And as that happened is right about the time that I got the offer to play in Senses Fail, and I started doing that. And I was doing both, and we were still kind of doing both and I was kind of juggling my time to tour with both bands, and then our drummer Eric, he was working at the 930 club – which is a famous club in DC – and he got an offer to start touring with imagine dragons, like before they were huge so as their drum tech. So he got that job offer, and then they kind of blew up. And it basically got to the point where Eric was doing Imagine Dragons, and I was doing Senses Fail, and we were both super busy touring with that and Strike would just do stuff kind of here and there because those were like our jobs.

And we were still doing stuff but kind of here and there, and then it got to the point where just you know with work, everybody got jobs, started having kids you know the deal. And it was never an intentional thing, but I remember like there was one year, that like we didn’t play a show where we played one show, I was like oh my god; we used to play 200 damn a year.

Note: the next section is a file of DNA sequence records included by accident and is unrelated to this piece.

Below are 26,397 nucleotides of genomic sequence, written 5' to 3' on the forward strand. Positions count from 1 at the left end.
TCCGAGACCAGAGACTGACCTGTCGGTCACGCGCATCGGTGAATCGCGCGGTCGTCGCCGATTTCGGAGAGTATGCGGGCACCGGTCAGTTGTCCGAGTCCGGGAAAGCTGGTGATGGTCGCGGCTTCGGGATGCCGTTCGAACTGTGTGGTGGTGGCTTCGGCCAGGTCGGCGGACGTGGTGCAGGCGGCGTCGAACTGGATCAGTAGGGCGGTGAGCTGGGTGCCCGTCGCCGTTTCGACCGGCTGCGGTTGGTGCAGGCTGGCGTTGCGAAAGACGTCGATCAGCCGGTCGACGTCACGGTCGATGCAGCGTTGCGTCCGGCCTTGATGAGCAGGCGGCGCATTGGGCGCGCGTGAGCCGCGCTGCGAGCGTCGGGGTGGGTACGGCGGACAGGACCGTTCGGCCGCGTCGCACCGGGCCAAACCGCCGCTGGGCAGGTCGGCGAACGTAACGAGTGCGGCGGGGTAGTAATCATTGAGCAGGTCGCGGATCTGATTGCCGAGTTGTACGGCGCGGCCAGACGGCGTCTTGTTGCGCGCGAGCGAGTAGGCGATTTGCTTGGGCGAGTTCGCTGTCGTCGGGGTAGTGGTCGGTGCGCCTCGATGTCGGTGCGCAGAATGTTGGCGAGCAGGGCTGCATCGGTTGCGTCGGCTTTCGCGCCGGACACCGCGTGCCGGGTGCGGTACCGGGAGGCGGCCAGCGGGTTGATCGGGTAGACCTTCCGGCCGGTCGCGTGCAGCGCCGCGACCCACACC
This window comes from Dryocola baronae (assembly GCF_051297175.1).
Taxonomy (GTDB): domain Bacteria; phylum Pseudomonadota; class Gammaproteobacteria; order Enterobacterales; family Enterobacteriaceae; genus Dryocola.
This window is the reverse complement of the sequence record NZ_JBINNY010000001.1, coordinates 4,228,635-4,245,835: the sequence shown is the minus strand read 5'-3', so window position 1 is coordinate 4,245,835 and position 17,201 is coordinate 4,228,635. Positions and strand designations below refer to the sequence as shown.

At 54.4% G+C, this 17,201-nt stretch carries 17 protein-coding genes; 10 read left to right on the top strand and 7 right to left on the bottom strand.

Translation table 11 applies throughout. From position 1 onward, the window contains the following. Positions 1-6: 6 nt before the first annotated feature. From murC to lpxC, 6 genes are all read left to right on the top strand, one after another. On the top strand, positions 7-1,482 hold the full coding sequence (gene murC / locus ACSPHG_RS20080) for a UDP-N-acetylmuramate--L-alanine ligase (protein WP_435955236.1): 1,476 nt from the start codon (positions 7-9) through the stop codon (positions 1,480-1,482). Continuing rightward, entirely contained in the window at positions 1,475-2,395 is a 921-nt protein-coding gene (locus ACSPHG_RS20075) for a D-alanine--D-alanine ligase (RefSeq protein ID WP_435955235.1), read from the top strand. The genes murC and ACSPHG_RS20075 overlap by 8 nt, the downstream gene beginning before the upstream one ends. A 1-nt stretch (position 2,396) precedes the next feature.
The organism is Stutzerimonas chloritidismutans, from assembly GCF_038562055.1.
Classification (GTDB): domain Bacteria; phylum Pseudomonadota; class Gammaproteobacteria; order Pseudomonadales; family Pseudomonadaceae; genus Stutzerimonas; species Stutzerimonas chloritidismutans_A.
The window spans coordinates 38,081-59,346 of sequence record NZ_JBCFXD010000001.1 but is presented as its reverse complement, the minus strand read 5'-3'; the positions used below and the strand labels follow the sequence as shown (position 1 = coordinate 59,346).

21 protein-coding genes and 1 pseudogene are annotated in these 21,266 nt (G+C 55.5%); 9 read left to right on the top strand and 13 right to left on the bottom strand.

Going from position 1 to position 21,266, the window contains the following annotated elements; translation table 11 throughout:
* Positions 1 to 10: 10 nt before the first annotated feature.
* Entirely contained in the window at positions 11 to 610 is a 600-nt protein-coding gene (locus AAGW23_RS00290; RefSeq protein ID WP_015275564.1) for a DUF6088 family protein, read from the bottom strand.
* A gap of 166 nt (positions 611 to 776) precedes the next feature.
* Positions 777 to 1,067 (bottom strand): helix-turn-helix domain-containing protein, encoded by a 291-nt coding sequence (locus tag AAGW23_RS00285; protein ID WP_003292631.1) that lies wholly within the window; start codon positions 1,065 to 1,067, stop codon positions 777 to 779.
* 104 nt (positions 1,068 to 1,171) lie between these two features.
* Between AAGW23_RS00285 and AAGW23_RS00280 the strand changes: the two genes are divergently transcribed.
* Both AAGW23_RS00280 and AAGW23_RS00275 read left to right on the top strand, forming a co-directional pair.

Like there was one year we did Punk Rock Bowling and that was the only show we played that year, and I remember it being like “this is crazy”. So now, with Eric’s schedule around Dragons and stuff, stuff kind of loosened up a little bit, and I think going back to your point was like why did it take so long to put something out after Iron Front, right?

KGR: I don’t think that there’s an onus on you guys to put on music. It’s just.. It seemed like it just kind of happened (out of nowhere) that the EP came out.

Yeah. You know life kind of happened, and honestly, we have been kicking around. We’ve had an Lp’s worth of songs we’ve been kicking around for eight years, you know.

I think it was a little bit overwhelming for us to try to get a full Lp together. So once we decided “let’s just record what we have and do an EP”, then we just kind of booked the dates with Brian and made it happen.